Why we invested in Aembit: Bringing identity-first security to workloads
By Jake Seid, Co-Founder and General Partner, Ballistic Ventures
Our very first investment from Ballistic comes out of stealth today.
Aembit became our first investment from Ballistic Ventures when we led their pre-seed round, and today I’m excited to finally be able to talk about them as they come out of stealth, announce their Seed round, and their recognition by Gartner as a Cool Vendor. Mark Hatfield and the Ten Eleven Ventures team led their Seed round and we’re excited to be working with them, too.
I got to know Aembit founders David Goldschlag and Kevin Sapp back in 2021, before we actually launched Ballistic Ventures. Their prior company was sold to Netskope and was an incredible success in delivering what was eventually marketed as Netskope Private Access. They had a deep understanding of zero-trust and identity-based architectures, which made for an incredible founder-market fit when it came to Aembit.
Aembit and our thesis around zero authority
A few weeks ago, I wrote about one of our key investment themes: zero authority. That is, the belief that least-privileged access and zero trust are not the purview of one product but instead a fundamental architectural sea-change that will transform every product category. That’s where Aembit comes in.
Aembit is building a very important enabler of the key market trend around zero trust environments. Forging a new category of Workload Identity and Access Management (IAM), Aembit’s identity platform lets DevOps and security teams discover, manage, enforce and audit least-privileged-access between federated workloads. An easy way to think about their solution is like an “Okta for workloads.”
Enterprises have spent significant resources securing the connections between people and the software they use. However, as businesses move to SaaS and cloud architectures, a new and fast-growing attack surface has emerged. The mesh of workload-to-workload connections (also called service accounts) created when software talks to other software need to be identified, secured and managed. Aembit is doing just that.
Ultimately, service accounts and workload-to-workload connections are the majority of connections that an enterprise will have to secure, and that’s what creates tremendous opportunity for Aembit. That’s also why we believe Gartner recently named them a “Cool Vendor” in its “Identity-First Security” report.
Why do workloads need IAM?
The need for workload authentication and authorization is particularly acute when a workload has to cross an enterprise’s trusted perimeter (for example, when an on-prem workload needs to talk to cloud services like IaaS, PaaS or SaaS). This use case of applications inside the trusted perimeter talking to applications outside the trusted perimeter has become increasingly common – not only for tech companies, but more broadly for traditional companies in the F1000 that have accelerated their move to adopt these cloud services.
As F1000 companies accelerate their internal software development efforts and use a variety of different cloud services, they can’t rely on one incumbent IaaS, PaaS or SaaS vendor to solve this workload-workload authorization problem. Hence, there is a natural need for a third-party independent vendor to deliver this solution.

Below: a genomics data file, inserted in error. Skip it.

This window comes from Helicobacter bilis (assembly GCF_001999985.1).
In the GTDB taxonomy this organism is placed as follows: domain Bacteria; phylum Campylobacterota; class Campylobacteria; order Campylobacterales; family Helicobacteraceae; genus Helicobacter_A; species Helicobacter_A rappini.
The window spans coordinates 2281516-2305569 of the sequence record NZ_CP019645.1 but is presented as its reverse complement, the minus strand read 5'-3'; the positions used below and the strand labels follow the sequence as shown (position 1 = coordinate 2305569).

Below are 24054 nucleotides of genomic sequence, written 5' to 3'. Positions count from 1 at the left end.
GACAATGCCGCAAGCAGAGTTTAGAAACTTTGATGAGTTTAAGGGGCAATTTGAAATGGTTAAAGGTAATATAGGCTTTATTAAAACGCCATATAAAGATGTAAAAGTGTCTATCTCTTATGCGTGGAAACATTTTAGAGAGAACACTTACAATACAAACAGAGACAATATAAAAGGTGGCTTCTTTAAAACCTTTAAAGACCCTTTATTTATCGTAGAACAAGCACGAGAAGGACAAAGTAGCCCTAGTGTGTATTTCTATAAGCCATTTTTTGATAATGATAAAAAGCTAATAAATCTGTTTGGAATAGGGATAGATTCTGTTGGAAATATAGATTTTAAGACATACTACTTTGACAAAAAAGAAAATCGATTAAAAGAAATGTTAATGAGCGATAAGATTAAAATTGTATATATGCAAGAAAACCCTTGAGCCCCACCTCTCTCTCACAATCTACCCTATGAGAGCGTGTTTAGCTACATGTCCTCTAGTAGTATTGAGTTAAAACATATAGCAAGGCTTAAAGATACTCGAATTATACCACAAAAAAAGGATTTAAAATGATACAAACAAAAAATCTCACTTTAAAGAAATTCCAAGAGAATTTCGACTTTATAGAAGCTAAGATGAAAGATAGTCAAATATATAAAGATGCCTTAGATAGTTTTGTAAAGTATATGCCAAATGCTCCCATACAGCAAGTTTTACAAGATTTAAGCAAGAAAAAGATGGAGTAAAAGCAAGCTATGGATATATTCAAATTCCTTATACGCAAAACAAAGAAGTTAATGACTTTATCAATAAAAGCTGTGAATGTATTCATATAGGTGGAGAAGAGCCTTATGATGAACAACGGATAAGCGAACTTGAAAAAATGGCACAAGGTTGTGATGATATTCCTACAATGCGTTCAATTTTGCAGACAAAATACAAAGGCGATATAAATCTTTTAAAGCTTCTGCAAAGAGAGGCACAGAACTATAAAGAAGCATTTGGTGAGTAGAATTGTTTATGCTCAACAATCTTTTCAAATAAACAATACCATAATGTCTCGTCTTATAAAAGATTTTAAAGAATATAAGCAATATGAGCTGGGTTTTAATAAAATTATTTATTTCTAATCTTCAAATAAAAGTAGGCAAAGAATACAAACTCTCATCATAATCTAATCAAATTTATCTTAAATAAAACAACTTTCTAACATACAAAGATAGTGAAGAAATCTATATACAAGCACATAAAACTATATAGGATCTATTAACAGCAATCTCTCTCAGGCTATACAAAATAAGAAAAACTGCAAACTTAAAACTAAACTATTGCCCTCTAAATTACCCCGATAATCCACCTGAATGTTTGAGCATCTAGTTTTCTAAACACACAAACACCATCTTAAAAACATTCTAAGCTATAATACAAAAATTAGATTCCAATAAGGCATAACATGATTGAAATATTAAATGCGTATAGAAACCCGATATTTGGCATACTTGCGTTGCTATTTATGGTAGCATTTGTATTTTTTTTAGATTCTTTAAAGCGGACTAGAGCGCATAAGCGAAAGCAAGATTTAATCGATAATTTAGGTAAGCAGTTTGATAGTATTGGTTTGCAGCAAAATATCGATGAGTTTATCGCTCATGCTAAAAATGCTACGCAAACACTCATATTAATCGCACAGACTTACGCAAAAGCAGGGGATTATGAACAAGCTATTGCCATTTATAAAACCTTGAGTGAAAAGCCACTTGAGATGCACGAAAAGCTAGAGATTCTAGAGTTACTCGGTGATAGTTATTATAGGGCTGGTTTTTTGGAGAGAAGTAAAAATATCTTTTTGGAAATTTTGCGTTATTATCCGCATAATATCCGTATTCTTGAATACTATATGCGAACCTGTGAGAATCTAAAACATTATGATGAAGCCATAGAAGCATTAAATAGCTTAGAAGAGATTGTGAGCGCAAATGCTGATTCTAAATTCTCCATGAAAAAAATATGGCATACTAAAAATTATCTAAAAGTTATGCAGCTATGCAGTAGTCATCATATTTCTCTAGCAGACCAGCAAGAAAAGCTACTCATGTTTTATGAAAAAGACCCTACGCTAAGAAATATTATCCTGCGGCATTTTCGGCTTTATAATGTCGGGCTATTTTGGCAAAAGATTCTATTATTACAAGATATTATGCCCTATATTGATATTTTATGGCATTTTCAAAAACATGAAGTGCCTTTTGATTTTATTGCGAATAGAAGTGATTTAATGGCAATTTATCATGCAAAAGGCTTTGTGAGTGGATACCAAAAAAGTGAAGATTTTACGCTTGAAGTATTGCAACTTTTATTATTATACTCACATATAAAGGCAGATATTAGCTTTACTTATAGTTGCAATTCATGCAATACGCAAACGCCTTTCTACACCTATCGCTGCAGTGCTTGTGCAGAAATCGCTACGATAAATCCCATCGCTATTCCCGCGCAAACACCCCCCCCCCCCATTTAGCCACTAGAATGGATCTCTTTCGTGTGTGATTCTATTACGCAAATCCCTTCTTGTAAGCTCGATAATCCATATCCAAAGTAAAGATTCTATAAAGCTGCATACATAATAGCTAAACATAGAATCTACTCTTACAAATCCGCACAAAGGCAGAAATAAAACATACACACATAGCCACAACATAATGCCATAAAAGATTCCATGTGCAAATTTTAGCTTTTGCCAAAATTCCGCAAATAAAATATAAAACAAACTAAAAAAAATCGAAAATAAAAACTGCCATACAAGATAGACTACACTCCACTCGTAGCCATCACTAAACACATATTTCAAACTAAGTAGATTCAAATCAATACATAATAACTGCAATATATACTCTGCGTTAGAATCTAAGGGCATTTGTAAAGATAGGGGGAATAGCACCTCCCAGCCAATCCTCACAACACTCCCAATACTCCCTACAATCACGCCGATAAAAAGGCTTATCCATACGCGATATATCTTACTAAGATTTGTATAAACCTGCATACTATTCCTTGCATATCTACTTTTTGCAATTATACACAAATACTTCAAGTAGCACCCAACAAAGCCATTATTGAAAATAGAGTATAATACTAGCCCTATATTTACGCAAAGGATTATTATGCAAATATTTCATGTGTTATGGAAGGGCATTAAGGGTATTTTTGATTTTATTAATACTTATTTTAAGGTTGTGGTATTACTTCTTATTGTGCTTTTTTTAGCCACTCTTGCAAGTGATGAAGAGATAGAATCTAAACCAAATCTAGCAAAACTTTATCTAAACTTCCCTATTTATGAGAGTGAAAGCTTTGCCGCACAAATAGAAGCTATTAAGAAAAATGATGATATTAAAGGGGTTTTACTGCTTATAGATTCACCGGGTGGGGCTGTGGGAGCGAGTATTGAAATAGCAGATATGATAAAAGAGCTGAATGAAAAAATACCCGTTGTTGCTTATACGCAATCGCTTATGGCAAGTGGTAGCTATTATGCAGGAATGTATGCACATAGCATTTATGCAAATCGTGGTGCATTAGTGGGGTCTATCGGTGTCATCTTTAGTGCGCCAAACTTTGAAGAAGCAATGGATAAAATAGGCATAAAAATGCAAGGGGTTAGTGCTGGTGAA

At the same time, large cloud and SaaS platforms require application developers who call their APIs to put tokens in their apps so their apps can authenticate. This requires significant manual work and creates a “role your own” approach which results in inconsistent operations and, ultimately, material security vulnerabilities. There’s also the common practice of developers pasting keys into code, which makes it very difficult to refresh those credentials and, furthermore, that code is being placed into broadly accessed repositories like GitHub resulting in exposed credentials.
As developers build more connections to SaaS and cloud infrastructure, it’s created an explosion of service accounts. Organizations don’t have the same visibility and controls on service accounts that they have on user accounts.
Too many companies have seen security breaches from this exact issue.
Given the highly distributed nature of APIs, databases, SaaS services and partner workloads, these are day-to-day challenges that DevOps and DevSecOps leaders know they have, but have not been able to solve.
The Aembit solution
With a cloud-based platform that’s easy for DevOps and security teams to deploy and frictionless for developers to adopt, Aembit solves for the challenges described above.
Aembit’s approach handles all of the significant work and processing of IAM functions, as well as analytics and discovery. This includes the workload directory, discovery and event logs as well as provisioning, access/conditional access policies and decision making.
Over time, Aembit’s analytics can also understand what’s normal and what’s unusual behavior when making authentication decisions. That allows authentication to also be conditional during the session as opposed to session-based. If the analytics determines behavior has become suspicious during the session, it can deauthorize a workload mid-session (or take action based on policies set by the administrator). The results are:
- Secure access between workloads and custom APIs, API gateways, and APIs from third-party SaaS providers
- Secure access between workloads and databases, data warehouses, and data lakes
- Secure access between workloads in multi-cloud environments
It’s been amazing to work with Aembit since Day 1 and take this next step in their journey with them.